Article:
The truth about why political staffers rarely speak out about harassment

The truth about why political staffers rarely speak out about harassment

In the world of politics, nightmares are the rule and dreams are the exception for staff. The nightmares linger in the corridors, taking the form of endless hours in the office, the dirt unit operatives of the opposing side, the chance that the person sitting at the next table in the cafe is eavesdropping on your conversation.

But, perhaps the worst nightmare of every political staffer is the idea that one day they might be responsible for an unintended tabloid splash.

It’s embarrassing and seen as unprofessional, yes. But more than that, staffers believe in their causes. Whatever side of politics they come from, for the most part, they are a group of people who fundamentally believe in the good they are trying to do in the world. The worst nightmare scenario is not necessarily the personal shame they might feel, but it’s the idea that they could derail the policy outcomes they are trying to achieve. Or the political party that is driving them.

Some commentators have expressed surprise that in the age of #metoo, there hasn’t been a Canberra story.

After all, rumours fly around Canberra. They have for years. Colleagues warn each other away from job offers with difficult bosses. Women advise each other of the male politicians and senior staffers that they might want to avoid being alone with.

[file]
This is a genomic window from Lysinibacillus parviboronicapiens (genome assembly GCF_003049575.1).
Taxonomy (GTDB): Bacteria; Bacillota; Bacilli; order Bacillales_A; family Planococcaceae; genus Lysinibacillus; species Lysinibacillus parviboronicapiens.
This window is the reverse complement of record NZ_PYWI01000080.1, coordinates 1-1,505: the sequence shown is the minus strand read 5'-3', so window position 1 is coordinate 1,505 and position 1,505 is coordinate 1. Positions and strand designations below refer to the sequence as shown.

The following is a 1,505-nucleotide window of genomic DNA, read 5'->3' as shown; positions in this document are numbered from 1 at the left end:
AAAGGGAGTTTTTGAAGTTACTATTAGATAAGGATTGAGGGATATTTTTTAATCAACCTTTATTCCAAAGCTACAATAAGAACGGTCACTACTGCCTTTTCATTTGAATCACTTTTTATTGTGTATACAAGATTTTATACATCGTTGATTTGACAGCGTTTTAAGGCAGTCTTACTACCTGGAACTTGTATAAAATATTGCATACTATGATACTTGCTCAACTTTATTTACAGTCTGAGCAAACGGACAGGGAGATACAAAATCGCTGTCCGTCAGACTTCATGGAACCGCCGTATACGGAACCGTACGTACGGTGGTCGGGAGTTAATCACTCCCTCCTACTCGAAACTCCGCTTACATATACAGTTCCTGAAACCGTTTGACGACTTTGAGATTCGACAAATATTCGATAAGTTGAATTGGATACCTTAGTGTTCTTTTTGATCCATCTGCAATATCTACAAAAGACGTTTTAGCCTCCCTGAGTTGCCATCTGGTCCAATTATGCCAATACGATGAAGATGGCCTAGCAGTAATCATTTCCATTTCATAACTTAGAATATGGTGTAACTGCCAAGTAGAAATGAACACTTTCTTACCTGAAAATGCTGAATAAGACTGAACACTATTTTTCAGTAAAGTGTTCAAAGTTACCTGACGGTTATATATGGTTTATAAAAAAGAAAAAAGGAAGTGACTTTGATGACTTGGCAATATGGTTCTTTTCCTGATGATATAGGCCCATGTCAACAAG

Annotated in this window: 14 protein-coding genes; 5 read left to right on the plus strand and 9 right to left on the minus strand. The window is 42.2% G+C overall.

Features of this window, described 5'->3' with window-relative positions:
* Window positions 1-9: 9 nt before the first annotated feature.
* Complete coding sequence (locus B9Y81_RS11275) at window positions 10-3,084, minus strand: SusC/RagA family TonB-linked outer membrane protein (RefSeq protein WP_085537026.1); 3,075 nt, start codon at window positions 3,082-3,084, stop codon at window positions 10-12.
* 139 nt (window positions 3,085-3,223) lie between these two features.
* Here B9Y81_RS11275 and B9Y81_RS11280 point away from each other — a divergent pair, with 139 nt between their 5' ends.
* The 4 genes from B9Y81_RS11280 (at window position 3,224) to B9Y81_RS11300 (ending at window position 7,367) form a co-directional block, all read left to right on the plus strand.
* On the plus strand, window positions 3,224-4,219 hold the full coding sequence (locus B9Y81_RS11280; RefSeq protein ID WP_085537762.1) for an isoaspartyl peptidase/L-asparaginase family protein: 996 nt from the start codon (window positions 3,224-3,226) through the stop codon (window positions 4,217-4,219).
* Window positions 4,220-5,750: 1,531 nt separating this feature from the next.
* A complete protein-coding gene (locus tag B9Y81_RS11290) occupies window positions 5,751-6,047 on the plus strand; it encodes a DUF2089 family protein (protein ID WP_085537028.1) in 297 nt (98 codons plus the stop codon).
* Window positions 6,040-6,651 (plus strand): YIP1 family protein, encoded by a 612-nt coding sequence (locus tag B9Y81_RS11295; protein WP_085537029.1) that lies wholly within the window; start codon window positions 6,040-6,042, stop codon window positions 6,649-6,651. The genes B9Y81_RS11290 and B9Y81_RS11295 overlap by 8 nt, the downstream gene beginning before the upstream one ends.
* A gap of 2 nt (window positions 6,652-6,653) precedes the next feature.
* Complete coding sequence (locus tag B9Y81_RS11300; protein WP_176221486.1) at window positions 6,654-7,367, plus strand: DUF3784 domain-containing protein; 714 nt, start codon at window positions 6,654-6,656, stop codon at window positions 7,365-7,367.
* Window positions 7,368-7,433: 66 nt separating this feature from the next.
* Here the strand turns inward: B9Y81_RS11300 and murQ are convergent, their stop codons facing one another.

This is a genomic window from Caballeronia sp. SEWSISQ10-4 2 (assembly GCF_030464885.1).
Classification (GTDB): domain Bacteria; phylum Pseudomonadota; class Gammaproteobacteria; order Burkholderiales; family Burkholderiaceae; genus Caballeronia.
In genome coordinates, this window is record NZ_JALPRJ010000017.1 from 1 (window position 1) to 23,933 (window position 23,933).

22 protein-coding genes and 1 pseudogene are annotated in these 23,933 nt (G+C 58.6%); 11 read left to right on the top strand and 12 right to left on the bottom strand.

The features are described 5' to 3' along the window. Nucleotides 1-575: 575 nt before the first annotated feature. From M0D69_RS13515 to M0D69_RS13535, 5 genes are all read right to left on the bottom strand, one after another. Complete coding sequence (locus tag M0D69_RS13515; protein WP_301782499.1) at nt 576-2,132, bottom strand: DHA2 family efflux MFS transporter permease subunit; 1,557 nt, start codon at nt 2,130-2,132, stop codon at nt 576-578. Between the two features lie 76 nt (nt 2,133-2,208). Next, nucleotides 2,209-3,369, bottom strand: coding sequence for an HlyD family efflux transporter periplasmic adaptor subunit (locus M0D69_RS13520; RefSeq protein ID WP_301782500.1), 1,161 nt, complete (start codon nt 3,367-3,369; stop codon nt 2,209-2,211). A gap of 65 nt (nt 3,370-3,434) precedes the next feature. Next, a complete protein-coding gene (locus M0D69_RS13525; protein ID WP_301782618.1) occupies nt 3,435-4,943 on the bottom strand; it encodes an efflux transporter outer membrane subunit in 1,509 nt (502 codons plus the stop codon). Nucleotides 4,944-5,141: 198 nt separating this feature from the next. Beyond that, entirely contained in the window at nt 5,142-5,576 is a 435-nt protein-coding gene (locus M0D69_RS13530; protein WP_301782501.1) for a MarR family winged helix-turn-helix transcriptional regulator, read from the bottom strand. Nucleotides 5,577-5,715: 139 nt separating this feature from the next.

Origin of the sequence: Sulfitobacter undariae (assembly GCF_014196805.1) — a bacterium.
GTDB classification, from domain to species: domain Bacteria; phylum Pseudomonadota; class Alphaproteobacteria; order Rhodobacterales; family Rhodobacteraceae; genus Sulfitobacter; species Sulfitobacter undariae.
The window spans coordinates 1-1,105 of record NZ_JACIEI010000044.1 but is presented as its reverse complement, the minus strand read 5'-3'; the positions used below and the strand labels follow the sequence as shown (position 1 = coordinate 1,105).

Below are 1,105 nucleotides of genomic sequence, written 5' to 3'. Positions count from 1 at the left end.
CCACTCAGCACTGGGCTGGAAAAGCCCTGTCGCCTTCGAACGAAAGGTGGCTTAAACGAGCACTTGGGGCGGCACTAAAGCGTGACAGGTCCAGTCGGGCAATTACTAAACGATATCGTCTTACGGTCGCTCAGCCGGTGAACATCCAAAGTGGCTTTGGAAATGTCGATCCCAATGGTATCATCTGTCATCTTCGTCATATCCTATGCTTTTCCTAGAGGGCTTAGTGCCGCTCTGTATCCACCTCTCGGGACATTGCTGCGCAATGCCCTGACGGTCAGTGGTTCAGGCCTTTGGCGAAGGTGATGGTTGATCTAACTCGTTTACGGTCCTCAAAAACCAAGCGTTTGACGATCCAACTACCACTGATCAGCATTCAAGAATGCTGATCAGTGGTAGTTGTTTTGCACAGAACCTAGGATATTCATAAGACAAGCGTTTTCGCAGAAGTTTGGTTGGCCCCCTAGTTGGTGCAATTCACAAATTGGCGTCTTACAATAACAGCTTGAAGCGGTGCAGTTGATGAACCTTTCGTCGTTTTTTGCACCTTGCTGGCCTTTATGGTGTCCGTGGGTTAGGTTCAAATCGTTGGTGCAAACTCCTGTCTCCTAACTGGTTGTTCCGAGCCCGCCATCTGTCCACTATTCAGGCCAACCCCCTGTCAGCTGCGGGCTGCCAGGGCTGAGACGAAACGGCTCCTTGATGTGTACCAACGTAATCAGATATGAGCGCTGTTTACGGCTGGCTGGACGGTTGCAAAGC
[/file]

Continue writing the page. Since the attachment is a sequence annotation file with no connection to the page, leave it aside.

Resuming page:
Most of us have experienced it. Verbal abuse. Inappropriate expectations. Standover tactics. Bullying. Harassment. Sexual propositions. Borderline assault. Gaslighting.

An MP I worked for was known for throwing chairs across rooms and for leaving staff alone with dangerous constituents. He bullied me and gaslit me for the entire period I worked for him. His behaviour was well known across the party. Nothing was done to protect me or my colleagues.

A candidate whose campaign I ran physically and verbally intimidated me. A state MP I worked for as a very young woman verbally abused me on an almost weekly basis.

A federal MP propositioned me at least twice and when I reported it to my boss at the time, no action was taken.

But even now, having lived through these experiences in my time in state and federal politics, I hide behind a cloak of anonymity. Even now, out of politics for nearly a decade, I am declining to share the party I spent my 20s and 30s working for.

Even now, the idea that I might derail the goals that my former party are trying to achieve is still the stuff of nightmares.

It’s no surprise to me that there hasn’t been a Canberra #metoo story. I will be surprised if there is one at all.

I have no idea if the claims against Emma Husar are true or not. But I do know that behind them are some 20 staff who very likely believe in the cause they work for, and  feel physically ill that the bullying and harassment they say they have been subject to might become political fodder.

If the claims against Emma Husar are true, she should face appropriate consequences. But in the meantime, when politicians make the allegations against her into stuff of political too-ing and fro-ing, they should understand that what they’re really doing is entrenching a culture where bullying and harassment of staff is acceptable.

What an example they are for the rest of us.

The author is known to Women’s Agenda but wishes to remain anonymous. 

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